As CFO of Ilchester Estates, Kevin Jutson understands the importance of ethical decision making and why it matters.
Ilchester Estates comprises Dorset farmland and estate companies, as well as property in London’s affluent Holland Park and other areas of the UK. Jutson says integrity is of the utmost significance in all aspects of his role.
“In our decision making, always considering the integrity of our business, the integrity of our employer, but also the industry in which we operate, is vital. Making sure that we’ve got strong standards and principles, that cover anything from equality and fairness to how we treat employees and other stakeholders, is critical. Also, we must continuously maintain those principles and continuously apply the relevant rules and regulations within the industry in which we operate,” says Jutson.
He is only too aware that it is not enough to have a clear ethical tone at the top of a business. It is also vital to outline and communicate the organisation’s aims and objectives and report on them regularly if you want to achieve ethical commitments and considerations.
Ensuring that an organisation’s goals are well communicated to everybody within the business and underpinning that with a robust reporting framework will help retain ethics within a business, Jutson says.
“There is a requirement to report on those factors that you consider not only when making decisions, but when you carry out your day-to-day role as well. And if you’ve got the regularity of that reporting, everyone is held accountable to make sure that you do consider all factors,” Jutson says.
Listen to concerns
At a time where the UK’s whistleblowing protections are under scrutiny, it’s also critical to ensure there are spaces for people to raise concerns or issues where perhaps they see those standard-setting or ethical considerations not being made.
UK whistleblowing rules have remained largely unchanged since the Public Interest Disclosure Act 1998 (PIDA) was introduced 25 years ago. Recently, though, the UK has begun to question whether the existing framework is fit for purpose in light of policy developments in Europe.
“You’ve got to make sure that you set the right environment so people have the opportunity to bring concerns to the fore, openly discuss them and feel that their concerns will be listened to, and ultimately addressed and moved forward,” he says.
Jutson also highlights how the annual employee review can be used as a time and space to raise any concerns, because it should be a two-way process.
“That review isn’t just the financial contribution an employee has made to a business, depending on the role, but it is how you maintain the standards and principles of the organisation. And there has to be action that follows if issues are identified.”
That process works two ways, he explains, giving the individual the opportunity to discuss concerns they’ve got of ethical standards not being addressed across an organisation. “But it’s also a chance for you to hold people to account in those particular circumstances.”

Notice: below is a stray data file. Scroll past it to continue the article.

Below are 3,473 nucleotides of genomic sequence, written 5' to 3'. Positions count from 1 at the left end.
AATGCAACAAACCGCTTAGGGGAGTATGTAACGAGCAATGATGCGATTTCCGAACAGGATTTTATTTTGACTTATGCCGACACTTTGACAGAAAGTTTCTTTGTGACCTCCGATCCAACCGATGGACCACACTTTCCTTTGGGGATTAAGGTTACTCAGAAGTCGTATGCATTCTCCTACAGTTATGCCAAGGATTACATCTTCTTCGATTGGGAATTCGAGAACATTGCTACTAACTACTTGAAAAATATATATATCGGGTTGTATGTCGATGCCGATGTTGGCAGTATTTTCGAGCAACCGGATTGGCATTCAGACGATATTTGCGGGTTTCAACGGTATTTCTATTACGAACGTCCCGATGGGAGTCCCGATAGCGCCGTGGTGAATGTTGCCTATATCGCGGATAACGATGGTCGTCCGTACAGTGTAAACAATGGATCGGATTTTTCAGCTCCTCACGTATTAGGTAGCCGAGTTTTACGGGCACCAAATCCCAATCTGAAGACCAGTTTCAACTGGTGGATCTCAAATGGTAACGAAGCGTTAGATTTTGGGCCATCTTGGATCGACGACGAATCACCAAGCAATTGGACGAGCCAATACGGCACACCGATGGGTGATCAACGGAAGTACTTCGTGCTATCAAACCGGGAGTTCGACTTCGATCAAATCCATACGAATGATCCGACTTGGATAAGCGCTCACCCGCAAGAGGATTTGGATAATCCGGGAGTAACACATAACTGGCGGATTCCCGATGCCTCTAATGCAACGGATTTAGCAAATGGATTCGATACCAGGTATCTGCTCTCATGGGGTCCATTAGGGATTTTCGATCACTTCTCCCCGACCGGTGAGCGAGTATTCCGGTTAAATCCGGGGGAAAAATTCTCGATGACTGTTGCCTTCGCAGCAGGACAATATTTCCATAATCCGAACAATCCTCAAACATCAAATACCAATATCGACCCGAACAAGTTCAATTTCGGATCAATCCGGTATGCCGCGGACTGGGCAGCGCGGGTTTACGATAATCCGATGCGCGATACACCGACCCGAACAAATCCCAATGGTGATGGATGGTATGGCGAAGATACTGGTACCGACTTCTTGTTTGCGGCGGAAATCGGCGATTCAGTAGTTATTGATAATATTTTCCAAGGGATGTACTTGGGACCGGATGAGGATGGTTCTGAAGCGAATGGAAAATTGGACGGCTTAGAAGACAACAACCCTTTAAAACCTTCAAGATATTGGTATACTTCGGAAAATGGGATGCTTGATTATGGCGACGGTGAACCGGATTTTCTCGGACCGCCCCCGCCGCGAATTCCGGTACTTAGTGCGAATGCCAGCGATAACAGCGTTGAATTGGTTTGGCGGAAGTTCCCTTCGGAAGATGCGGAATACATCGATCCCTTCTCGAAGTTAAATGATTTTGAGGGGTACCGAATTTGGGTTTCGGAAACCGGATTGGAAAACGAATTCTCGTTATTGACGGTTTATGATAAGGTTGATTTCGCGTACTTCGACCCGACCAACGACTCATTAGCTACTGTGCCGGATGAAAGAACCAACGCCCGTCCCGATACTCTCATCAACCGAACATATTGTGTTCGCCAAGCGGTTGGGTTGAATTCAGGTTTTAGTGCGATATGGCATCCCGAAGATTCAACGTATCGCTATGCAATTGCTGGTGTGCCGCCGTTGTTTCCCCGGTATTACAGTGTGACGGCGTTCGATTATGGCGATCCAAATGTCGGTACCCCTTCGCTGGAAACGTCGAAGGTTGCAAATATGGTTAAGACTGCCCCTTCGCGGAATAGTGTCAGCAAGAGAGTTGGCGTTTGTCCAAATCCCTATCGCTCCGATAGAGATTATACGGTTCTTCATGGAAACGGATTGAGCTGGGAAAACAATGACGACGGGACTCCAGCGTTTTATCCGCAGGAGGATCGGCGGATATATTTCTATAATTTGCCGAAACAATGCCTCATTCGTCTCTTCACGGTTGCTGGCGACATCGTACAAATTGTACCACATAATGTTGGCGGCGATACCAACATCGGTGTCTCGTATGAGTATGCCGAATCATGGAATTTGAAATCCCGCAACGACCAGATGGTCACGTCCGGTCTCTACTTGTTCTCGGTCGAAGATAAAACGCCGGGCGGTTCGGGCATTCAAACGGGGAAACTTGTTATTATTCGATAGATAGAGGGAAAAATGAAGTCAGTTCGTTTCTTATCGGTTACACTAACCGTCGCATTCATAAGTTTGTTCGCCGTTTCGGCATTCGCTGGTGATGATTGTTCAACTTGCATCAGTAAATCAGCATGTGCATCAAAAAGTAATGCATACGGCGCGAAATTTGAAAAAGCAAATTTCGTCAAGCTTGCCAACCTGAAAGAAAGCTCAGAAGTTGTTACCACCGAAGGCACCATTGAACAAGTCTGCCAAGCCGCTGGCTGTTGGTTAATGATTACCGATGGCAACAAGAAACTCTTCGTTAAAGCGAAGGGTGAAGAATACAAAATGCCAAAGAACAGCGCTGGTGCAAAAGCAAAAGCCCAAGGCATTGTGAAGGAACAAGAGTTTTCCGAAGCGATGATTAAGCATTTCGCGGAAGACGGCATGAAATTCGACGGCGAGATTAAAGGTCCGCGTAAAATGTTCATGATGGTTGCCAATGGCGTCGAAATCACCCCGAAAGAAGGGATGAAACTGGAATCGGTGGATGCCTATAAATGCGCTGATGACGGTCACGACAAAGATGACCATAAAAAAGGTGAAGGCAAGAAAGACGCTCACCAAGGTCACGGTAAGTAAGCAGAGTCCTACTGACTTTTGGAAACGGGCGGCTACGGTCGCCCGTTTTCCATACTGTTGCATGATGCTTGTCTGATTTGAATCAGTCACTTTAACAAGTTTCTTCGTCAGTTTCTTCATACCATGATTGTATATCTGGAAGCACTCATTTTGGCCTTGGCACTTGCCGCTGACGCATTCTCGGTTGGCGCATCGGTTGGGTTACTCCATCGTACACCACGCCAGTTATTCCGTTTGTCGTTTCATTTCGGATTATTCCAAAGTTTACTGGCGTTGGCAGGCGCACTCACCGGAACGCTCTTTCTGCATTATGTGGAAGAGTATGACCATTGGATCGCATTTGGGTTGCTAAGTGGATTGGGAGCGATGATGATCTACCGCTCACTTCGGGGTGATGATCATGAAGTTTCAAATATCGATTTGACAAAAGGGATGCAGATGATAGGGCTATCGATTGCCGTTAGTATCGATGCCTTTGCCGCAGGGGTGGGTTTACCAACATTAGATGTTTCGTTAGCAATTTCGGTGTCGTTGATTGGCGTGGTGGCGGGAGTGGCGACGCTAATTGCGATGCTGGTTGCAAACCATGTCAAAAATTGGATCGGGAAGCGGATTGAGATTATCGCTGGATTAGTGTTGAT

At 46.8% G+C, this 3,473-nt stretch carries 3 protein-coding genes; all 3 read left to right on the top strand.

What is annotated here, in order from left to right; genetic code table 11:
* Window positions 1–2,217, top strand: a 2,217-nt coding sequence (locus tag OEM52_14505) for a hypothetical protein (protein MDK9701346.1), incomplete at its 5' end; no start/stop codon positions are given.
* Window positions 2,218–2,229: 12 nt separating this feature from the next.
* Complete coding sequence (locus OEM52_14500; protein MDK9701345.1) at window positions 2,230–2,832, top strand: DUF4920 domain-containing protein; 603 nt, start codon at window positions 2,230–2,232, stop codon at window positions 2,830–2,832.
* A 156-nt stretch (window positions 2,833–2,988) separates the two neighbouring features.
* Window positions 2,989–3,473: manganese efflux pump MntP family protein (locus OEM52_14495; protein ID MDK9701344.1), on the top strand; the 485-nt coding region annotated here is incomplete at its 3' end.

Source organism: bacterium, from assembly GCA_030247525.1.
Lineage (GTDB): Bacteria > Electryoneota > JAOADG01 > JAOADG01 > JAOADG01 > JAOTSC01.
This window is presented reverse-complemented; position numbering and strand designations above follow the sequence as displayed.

Given the diversity of Ilchester Estates’ businesses, Jutson’s decision making must be held to the highest of standards and transparency.
“Every significant investment decision we make follows a certain process. That process has to consider ethical considerations as well as financial ones from the very start of formulating that potential idea to ultimately getting it signed off at the very end. Where you start to deviate from that process is obviously where slippage can happen. It’s important to remain focused and keep consistent with what you’re doing,” he says.
It’s not always easy upholding ethical standards, especially in economically challenging times, but Jutson says that consistency is the key.
“If you consistently apply what the leadership says and what you firmly believe in and that’s communicated across the organisation, over the longer term, you as an individual and your business will prevail and those that don’t will disappear.”
Middle managers are also vital to executing ethical behaviour, because they will oversee the day-to-day working. But the CFO says that ethics should be a focus for everyone in a business and that it should start from the onboarding process.
The speed and pace of change in the business world is challenging for ethical decision making, and there is always that push and pull in business. But, “in an ideal world, it should be based on profitability and commerciality of business and also ethical standards and integrity”.
But there is a fine balance between risk and reward. If managers are placed under too much pressure for profit, then “there’s the opportunity for standards to slip”. There are other challenges in the modern working world, too, such as hybrid working and the potential risks that go with it. However, Jutson says that if accountants adhere to the robust rules in place and ensure others do too, then high ethical standards will prevail.
Aligning with Global Ethics Day on 18 October, ICAEW is emphasising the vital importance of ethics to the accountancy and finance profession.
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